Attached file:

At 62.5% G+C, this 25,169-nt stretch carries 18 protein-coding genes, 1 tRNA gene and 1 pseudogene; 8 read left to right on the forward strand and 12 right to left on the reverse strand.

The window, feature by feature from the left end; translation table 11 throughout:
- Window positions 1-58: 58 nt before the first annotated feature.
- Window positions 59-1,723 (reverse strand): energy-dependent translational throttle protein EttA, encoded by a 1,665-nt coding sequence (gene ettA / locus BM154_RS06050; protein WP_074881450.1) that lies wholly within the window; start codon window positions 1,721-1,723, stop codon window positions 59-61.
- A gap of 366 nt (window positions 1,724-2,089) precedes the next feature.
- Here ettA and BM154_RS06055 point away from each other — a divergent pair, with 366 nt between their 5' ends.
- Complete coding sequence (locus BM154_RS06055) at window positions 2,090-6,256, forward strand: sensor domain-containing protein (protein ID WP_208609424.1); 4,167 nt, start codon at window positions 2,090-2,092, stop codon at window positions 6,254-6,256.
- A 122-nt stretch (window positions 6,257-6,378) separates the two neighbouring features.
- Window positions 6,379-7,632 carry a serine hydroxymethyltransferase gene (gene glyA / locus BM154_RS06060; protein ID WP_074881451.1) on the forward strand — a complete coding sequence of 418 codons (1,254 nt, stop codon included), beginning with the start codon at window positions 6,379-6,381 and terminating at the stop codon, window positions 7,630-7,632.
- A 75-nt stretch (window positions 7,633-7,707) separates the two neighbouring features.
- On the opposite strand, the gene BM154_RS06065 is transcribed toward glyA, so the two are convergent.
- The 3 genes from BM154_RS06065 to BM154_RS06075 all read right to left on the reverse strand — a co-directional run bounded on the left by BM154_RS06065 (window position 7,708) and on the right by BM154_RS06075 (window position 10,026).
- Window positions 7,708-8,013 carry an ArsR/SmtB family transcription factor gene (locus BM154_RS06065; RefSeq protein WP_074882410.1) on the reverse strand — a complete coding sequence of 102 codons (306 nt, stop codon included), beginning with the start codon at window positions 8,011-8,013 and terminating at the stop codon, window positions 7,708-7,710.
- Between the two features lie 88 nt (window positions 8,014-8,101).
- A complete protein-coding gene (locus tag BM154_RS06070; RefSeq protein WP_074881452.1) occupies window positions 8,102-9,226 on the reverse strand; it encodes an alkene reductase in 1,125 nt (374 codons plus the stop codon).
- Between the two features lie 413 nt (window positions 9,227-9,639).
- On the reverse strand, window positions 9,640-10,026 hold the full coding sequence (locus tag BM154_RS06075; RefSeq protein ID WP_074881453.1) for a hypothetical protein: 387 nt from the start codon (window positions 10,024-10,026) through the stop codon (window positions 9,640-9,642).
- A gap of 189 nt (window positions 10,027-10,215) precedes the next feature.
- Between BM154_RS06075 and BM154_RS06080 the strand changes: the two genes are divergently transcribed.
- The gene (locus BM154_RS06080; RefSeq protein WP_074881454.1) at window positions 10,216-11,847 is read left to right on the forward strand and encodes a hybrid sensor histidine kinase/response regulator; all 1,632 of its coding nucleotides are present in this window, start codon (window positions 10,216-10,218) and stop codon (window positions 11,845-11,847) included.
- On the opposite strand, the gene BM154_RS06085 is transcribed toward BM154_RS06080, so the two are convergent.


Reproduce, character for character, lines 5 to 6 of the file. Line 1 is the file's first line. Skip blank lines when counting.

- A gap of 366 nt (window positions 1,724-2,089) precedes the next feature.
- Here ettA and BM154_RS06055 point away from each other — a divergent pair, with 366 nt between their 5' ends.